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Starlings in the Slipstream

Outside the Store, cowbirds and starlings dot the pavement, scavenging crumbs as they would other birds’ nests, ekeing out existence as robbers and cowards.

The starling was introduced into North America by a courtier of the English language, a patron of the arts who released two of every bird mentioned in Shakespearean language into Central Park as homage to the quill. The starlings proliferated and flew in murmurations across the country, gathering in numbers, thieving nests as they went.

And now they’re on the patio outside where, against better judgement, I toss them shreds of tortilla and watch as they look at me expectantly with varied colors of eyes.

“What do you have for me?”

“Are you my friend?”

And they’ll probably fly away with sated belly to fight a mockingbird—and you don’t fuck with mockingbirds—but they’ll do it anyway, just evolutionary subsistence and existence, the two sometimes being the same.

In the canyon, in the morning, I wait for the woodpecker to announce itself, rapping its head against the eucalyptus; I also watch the crows and wait for the hummingbirds. I’m depressed. I’m at the nadir of my bipolarity and I’m waiting for the lift, which is an exercise in patience, just like watching birds.

I’ve tried to describe this, but words fail, so I throw my tortilla crumbs to thieves and watch their rapid eyes dart as if in some cautious thankfulness.

What is wrong with me? I commune with the crows and the alley cats on my daily walks, hug the plants. I have made friends with the homeless people I meet, crouching down to talk to them, listening to their stories while they wait for sunshine and for the stores to open. My friend Doug—he says—I look better, right? And he gestures to his beard which actually is trimmed smarter than mine, and I give him knucks and we pore over the morning paper.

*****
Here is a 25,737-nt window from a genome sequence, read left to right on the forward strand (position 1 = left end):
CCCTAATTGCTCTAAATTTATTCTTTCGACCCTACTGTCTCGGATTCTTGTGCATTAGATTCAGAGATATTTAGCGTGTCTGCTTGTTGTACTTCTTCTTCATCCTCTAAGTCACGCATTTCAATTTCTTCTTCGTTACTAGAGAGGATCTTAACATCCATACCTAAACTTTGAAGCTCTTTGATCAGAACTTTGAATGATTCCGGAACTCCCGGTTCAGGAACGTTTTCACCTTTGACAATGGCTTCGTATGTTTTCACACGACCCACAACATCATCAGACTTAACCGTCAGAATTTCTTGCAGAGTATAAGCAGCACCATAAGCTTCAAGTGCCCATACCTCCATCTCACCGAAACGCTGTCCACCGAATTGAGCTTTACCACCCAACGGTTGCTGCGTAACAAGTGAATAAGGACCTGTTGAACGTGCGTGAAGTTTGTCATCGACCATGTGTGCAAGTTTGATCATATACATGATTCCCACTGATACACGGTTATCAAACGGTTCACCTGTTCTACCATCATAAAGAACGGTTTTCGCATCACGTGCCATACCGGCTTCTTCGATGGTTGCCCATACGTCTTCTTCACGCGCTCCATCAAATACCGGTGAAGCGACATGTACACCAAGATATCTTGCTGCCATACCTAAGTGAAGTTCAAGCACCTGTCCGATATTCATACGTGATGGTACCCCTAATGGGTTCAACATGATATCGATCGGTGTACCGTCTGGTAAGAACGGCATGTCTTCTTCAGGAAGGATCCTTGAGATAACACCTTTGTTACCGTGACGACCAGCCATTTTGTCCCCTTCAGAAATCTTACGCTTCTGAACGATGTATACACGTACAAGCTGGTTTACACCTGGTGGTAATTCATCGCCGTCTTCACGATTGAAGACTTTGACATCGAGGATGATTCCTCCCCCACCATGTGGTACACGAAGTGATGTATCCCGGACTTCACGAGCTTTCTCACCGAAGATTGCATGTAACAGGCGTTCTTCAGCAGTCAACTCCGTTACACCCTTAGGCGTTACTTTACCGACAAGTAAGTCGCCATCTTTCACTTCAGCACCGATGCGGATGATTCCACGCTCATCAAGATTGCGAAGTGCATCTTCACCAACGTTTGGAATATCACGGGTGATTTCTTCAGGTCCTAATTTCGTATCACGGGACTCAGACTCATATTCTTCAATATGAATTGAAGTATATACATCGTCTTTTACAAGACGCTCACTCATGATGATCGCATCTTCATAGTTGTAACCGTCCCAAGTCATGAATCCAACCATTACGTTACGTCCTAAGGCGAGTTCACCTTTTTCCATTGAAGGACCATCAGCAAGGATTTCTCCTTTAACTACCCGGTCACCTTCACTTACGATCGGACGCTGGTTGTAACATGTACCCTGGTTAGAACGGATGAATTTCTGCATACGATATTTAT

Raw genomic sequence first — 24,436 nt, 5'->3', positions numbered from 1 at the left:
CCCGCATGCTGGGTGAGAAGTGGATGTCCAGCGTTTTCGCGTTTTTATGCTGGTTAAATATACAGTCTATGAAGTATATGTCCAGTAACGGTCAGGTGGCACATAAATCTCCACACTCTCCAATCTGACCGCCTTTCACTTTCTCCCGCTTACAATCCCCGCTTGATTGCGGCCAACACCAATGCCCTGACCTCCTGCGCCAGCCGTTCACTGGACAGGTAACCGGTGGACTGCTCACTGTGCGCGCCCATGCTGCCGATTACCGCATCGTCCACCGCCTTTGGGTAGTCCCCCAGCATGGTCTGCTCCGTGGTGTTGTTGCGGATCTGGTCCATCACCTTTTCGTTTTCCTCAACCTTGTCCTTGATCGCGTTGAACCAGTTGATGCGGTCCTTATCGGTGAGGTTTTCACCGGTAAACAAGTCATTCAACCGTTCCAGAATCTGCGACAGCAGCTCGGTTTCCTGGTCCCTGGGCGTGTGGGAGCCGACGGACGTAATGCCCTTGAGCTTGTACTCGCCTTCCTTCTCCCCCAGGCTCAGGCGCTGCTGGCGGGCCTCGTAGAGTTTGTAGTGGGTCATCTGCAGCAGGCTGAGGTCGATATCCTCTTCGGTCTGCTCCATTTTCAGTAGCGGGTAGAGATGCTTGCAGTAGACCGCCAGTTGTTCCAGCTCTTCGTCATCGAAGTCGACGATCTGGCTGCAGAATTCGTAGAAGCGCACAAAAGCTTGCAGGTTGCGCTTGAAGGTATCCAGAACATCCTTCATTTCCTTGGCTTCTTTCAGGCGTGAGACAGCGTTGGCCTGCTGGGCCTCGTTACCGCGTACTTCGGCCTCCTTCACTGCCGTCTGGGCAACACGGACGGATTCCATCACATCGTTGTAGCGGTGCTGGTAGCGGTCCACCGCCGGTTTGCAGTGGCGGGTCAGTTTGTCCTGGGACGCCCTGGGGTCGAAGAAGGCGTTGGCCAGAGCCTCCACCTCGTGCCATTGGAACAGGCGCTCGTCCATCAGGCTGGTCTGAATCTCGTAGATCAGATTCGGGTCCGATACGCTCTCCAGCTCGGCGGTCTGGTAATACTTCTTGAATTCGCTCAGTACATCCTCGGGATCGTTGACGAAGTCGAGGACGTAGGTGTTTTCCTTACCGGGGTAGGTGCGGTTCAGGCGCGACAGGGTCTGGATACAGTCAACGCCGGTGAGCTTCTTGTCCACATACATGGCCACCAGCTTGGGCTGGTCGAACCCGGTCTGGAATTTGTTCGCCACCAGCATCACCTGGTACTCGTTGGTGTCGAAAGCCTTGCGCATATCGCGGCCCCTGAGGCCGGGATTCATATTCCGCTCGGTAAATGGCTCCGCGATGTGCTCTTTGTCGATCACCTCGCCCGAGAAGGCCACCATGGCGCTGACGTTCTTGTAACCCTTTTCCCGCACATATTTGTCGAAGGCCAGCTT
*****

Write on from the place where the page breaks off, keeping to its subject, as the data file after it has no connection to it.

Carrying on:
The other day I found Doug crying, and it wasn’t because of his situation or his friends downtown (which he’s told me in detail about), but because National City is now passing out carts to homeless people so there’s no more necessary thievery of grocery carts downtown, so that starlings of people can stop robbing Vons and Ralph’s of their carriages, and he reads this all in the morning paper. He offers to buy me a steak with his EBT. He is a good man.

I’m depressed. Doug points out the G7 conference on A-1, and I blanch. It’s hard for me to deal in this new world, and someone so used to Orwell, Huxley, DeLillo, and Wallace.

The can collector on 31st offers me a good morning and I’m happy to oblige a return. His life is harder than mine. He asks for a light, and I have some matches from Doug. The guy opens an Altoids can to demonstrate some effeminately-wrapped joints, and I light one for him as he roots around the cannisters. We all need our comfort.

Starlings in the slipstream. Starlings like a daydream. We can all exist and subsist and all at once. Love each other. Be thieves of love and murmurating participants in a bustle of wings. Love, and love.

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